The present-day plot feels like filler. The really interesting bits happen in the 1960 flashbacks that hint at the growing philosophical divide between Warden James and Deputy Tiller. James feels the prisoners can be converted. Tiller, too, believes they can be converted, but in the "into a more effective predator" sense. Case in point: a newbie prisoner named Sonny Burnett. On the outside, Sonny was a nonviolent kidnapper who managed to stash away a big chunk of ransom money. On the inside, he tries to use this money to buy himself protection with one of the population's toughs. When the money can't be found, the tough nearly kills poor, wimpy Sonny. Sonny realizes someone has taken his money Tiller takes it upon himself to become Sonny's life coach and helps chisel him into a tougher, crazier, deadlier criminal.
Sonny shows up in the present day to seek revenge against the one who betrayed him. She's a woman named Helen, who was just a teenager when Sonny long ago kidnapped her. Back then, she pretended to love him in order to gain his trust, then took his money when he went to prison. So Sonny abducts her husband and mutilates him, then buries her daughter alive in the same field in which he'd hidden the money. The A-Team catches Sonny and rescues the daughter, but that honestly all feels like filler.
In the subplots, Dr. Beauregard has found that the blood of some of the returned '63s has special healing properties. This puts Hauser on the search to find the right blood type to heal Lucy. In other special blood news, both Hauser and Rebecca are keener than ever to find Tommy Madsen. Rebecca doesn't even mind when it involves spying on Uncle Ray. Stay tuned for the full weecap.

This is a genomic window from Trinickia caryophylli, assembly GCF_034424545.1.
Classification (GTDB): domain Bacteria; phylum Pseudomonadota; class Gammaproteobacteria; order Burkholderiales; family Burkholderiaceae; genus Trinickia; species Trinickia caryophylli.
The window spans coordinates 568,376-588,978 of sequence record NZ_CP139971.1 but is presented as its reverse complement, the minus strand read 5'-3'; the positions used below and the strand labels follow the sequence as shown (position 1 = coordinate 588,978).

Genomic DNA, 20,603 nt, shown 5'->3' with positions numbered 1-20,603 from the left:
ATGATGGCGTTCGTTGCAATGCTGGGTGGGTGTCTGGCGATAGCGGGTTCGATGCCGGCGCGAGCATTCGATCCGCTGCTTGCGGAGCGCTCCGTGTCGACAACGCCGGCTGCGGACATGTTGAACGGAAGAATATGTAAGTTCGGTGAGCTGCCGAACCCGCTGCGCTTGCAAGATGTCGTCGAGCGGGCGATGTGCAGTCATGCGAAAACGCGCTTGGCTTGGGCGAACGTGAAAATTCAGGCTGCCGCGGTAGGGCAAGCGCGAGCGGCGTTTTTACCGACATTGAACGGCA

It's a dark and stormy night in San Francisco. Ray has asked Hauser over to his bar. Sadly, it is not for drinks and reminiscing how they looked and sounded like totally different people in the 1960s. "I want Rebecca out," Ray says without preamble. "I'm not the one keeping her in," Hauser says. Ray wants a better life for his niece, but Hauser scoffs at the idea of her "chasing after a pension for 20 years." Just 20? Now I know this show's a fantasy. Hauser is suspicious that Ray is just now talking to him about this when Rebecca's been on the task force for months. "You've see him, haven't you?" Hauser asks, his tone taunting. "Tommy Madsen. You've seen him." Instead of waiting for an answer, he saunters back out into the night.
Rebecca's apartment. She's having a dream about the day Tommy killed her partner. When she opens her eyes, she thinks she sees Tommy sitting in her bedroom, watching her. She reaches for her gun, but he's gone. Hopefully creepy grandpa was never actually there and it was all in her head.
Time to get the night's plot underway. Two middle-aged gentlemen speed along a quiet road in their fancy car. The guy who's in the passenger seat lights up a cigar. "You ever hotbox with $100 Cohibas?" he asks. "It's like swimming through a cloud." A really smelly cloud. His friend in the driver's seat says he loves his wife too much to come home smelling like a poker game. A muscle car speeds past them. A few moments later, there's a man standing in the middle of the road. The driver swerves to avoid him, then pulls over and gets out of the car for no real reason. The guy approaches them with a shotgun. "Anything you want, just take it," says the man who just enjoyed his last cigar. "Okay," the stranger says, and promptly shoots him in the chest. He turns to the driver with a smile. "I'll be taking you, Mr. Pierce."
Flashback to 1960. Deputy Tiller arrives to let our shooter out of solitary confinement. "Sonny Burnett," he introduces himself nervously. Tiller only refers to him as his prisoner number. Sonny was in solitary as a new arrival, but now that has come to an end and it's time to join the general population. Sonny looks like he wants to cry. Once in the yard, he wastes no time in asking a fellow inmate named Hicks for "protection." At first Hicks declines, then Sonny mentions money. "My last job was a real estate tycoon," he says. "His family paid a hundred grand to get him back." He promises the money is safely hidden away. Hicks takes the job.